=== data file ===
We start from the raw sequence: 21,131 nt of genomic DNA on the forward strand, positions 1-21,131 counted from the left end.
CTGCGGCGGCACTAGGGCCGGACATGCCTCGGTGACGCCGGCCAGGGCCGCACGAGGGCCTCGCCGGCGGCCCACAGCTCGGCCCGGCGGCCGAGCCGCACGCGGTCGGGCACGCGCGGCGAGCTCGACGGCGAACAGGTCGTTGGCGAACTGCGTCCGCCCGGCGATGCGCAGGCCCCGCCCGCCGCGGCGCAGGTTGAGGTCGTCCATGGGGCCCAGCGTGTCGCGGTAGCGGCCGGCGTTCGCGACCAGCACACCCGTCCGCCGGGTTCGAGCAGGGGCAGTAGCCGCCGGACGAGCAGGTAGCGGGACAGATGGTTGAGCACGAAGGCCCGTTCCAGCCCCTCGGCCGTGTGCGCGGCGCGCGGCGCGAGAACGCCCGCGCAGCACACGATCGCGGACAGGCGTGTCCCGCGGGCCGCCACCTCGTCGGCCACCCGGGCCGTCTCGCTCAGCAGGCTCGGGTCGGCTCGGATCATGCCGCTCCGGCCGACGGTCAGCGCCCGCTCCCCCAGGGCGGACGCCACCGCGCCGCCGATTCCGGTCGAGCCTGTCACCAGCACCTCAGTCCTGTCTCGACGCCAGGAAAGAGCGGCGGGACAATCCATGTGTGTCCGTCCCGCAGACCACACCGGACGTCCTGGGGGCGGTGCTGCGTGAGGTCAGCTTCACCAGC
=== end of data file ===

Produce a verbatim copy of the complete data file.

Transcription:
We start from the raw sequence: 21,131 nt of genomic DNA on the forward strand, positions 1-21,131 counted from the left end.
CTGCGGCGGCACTAGGGCCGGACATGCCTCGGTGACGCCGGCCAGGGCCGCACGAGGGCCTCGCCGGCGGCCCACAGCTCGGCCCGGCGGCCGAGCCGCACGCGGTCGGGCACGCGCGGCGAGCTCGACGGCGAACAGGTCGTTGGCGAACTGCGTCCGCCCGGCGATGCGCAGGCCCCGCCCGCCGCGGCGCAGGTTGAGGTCGTCCATGGGGCCCAGCGTGTCGCGGTAGCGGCCGGCGTTCGCGACCAGCACACCCGTCCGCCGGGTTCGAGCAGGGGCAGTAGCCGCCGGACGAGCAGGTAGCGGGACAGATGGTTGAGCACGAAGGCCCGTTCCAGCCCCTCGGCCGTGTGCGCGGCGCGCGGCGCGAGAACGCCCGCGCAGCACACGATCGCGGACAGGCGTGTCCCGCGGGCCGCCACCTCGTCGGCCACCCGGGCCGTCTCGCTCAGCAGGCTCGGGTCGGCTCGGATCATGCCGCTCCGGCCGACGGTCAGCGCCCGCTCCCCCAGGGCGGACGCCACCGCGCCGCCGATTCCGGTCGAGCCTGTCACCAGCACCTCAGTCCTGTCTCGACGCCAGGAAAGAGCGGCGGGACAATCCATGTGTGTCCGTCCCGCAGACCACACCGGACGTCCTGGGGGCGGTGCTGCGTGAGGTCAGCTTCACCAGC